Item Seed: Potato Gun.

The idea kind of got away from me.

Potato Gun – Google Docs

Potato Gun


A Potato Gun looks like a two-handed revolving pistol — which is basically what it is, only everything about it is absurdly large, almost cartoonishly occult-looking, and admittedly somewhat clunky.  It’s not a gunpowder weapon, however; there’s no recoil, and firing one is merely a matter of pulling the trigger with true intent to use it.  As might be guessed, the ammunition is potatoes: as the trigger is pulled, the potato is activated and the cylinder revolves, lining up a new potato for the next ‘shot.’  

A Potato Gun holds six potatoes. The Gun’s rate of fire is precisely as fast as one can pull the trigger: maximum range is about 150 feet. Potato Guns are also effectively impossible to hide from magical detection, even assuming that the glowing runes to be found all over them would not be an instant giveaway.  The Gun is fairly robust, with few moving parts, but can only be repaired by a mage or an engineer who specializes in magical artifacts.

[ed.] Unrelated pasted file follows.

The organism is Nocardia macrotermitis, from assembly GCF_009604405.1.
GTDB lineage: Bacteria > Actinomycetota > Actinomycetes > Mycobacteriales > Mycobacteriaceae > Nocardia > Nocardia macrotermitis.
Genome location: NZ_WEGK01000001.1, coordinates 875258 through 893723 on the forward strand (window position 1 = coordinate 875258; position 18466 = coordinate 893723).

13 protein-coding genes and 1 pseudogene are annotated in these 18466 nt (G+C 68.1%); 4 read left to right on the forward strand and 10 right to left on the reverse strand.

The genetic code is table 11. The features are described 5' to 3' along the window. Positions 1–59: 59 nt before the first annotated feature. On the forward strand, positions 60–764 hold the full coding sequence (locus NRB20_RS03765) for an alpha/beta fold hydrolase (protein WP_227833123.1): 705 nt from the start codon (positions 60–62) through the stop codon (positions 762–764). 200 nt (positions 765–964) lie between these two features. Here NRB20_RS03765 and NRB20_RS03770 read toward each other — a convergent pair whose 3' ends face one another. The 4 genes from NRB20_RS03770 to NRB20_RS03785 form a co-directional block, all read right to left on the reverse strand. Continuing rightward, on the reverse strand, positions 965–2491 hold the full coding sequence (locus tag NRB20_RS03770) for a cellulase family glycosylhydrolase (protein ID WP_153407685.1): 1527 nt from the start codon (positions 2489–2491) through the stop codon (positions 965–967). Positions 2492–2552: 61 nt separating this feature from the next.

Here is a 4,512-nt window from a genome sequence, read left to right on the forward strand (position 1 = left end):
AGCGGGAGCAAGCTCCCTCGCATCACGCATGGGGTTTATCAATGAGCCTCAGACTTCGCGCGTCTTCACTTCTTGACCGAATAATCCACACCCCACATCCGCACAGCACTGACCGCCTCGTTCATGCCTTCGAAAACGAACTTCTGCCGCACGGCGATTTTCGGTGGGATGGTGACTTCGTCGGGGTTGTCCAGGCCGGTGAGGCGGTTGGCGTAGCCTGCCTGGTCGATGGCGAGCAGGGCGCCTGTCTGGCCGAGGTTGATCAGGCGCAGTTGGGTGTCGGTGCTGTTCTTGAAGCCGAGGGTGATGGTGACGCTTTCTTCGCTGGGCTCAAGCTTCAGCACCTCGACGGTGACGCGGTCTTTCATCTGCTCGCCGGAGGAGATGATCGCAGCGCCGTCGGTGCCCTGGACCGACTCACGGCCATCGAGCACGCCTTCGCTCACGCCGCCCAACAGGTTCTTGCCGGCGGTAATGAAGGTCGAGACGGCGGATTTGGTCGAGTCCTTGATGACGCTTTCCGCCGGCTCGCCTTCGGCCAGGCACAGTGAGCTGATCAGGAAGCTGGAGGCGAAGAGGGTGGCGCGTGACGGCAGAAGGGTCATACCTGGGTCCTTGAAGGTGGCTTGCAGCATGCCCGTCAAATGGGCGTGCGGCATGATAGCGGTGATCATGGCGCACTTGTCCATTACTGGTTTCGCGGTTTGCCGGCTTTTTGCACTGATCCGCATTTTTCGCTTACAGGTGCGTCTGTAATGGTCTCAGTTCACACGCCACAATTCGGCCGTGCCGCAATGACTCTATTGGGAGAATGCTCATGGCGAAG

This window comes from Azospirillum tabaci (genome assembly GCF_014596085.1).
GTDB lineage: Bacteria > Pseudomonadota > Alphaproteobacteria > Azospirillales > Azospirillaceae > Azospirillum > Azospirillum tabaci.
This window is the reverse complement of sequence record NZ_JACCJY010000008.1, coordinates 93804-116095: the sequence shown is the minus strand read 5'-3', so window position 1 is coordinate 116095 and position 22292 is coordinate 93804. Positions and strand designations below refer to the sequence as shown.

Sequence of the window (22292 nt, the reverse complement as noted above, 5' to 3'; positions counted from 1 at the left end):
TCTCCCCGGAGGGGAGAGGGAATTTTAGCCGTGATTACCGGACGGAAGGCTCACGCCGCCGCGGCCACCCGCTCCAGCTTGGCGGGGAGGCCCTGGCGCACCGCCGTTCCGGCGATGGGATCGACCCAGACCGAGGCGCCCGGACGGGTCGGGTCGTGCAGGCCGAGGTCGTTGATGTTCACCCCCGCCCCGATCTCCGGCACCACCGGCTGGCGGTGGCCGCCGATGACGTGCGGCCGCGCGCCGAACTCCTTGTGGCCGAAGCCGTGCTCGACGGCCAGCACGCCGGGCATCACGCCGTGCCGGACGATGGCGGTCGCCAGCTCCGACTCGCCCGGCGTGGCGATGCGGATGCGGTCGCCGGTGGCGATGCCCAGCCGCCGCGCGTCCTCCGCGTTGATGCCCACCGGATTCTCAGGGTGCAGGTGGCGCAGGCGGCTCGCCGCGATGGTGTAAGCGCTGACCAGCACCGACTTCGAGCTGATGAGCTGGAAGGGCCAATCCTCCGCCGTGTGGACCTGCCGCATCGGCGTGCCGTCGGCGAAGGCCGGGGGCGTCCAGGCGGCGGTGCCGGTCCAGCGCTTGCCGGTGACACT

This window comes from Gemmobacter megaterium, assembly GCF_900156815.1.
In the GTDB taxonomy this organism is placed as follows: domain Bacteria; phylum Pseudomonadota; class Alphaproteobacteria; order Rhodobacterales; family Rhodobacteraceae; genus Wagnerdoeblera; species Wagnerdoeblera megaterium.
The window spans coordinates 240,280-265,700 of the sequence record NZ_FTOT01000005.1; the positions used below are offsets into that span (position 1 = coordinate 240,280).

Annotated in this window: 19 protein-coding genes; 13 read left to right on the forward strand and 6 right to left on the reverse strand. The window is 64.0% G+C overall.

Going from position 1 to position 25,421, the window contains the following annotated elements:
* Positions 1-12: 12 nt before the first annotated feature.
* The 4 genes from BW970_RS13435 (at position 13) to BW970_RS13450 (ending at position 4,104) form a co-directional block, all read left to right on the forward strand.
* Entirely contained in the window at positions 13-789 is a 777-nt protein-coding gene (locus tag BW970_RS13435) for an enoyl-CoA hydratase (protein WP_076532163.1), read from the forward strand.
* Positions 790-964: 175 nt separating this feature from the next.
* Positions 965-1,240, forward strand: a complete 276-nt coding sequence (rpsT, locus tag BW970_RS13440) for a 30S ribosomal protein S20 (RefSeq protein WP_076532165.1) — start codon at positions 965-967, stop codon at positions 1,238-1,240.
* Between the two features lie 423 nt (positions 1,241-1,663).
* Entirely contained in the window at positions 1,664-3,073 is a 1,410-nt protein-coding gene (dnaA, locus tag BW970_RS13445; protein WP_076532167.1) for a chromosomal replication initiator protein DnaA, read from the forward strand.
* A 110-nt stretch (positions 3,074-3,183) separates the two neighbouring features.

The Potato Gun does not actually fire potatoes; it just sucks them ‘dry’ (consuming them utterly in the process).  More specifically, it consumes a potato’s life force and then shoots that life force at the target.  This has no real effect on inanimate objects, very little on animate ones (a mortal that gets hit with a blast from a Potato Gun will end up feeling like he’s just had a twenty minute nap), and is utterly devastating to Undead, demons, and general negative energy creatures. One shot can pulp a zombie or new-made vampire; a full spread can wipe out a lich.

Worlds that regularly enchant Potato Guns tend not to have much of an Undead problem.  They also can make quite a bit of money from selling their surplus Guns to worlds that still do have an Undead problem.  Assuming that the Undead in the latter worlds don’t intercept the Potato Guns first, of course.  Honestly, the adventures write themselves.

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